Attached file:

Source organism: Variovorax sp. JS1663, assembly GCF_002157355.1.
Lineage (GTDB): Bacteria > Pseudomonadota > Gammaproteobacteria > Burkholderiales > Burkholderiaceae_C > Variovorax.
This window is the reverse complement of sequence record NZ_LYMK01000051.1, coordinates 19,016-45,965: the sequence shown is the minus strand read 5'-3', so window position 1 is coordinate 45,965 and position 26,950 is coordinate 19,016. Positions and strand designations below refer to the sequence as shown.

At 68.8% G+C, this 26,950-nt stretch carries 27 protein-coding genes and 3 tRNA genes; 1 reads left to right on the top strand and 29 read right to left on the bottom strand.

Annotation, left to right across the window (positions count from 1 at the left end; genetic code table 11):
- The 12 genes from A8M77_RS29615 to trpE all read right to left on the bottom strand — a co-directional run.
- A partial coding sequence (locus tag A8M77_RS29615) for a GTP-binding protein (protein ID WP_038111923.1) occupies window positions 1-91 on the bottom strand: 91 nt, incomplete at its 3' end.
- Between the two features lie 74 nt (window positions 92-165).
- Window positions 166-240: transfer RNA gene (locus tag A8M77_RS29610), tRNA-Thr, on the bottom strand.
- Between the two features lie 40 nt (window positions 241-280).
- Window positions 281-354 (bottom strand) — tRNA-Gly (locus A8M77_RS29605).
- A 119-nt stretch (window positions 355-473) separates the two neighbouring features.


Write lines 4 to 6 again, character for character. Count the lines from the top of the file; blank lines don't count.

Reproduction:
At 68.8% G+C, this 26,950-nt stretch carries 27 protein-coding genes and 3 tRNA genes; 1 reads left to right on the top strand and 29 read right to left on the bottom strand.

Annotation, left to right across the window (positions count from 1 at the left end; genetic code table 11):
- The 12 genes from A8M77_RS29615 to trpE all read right to left on the bottom strand — a co-directional run.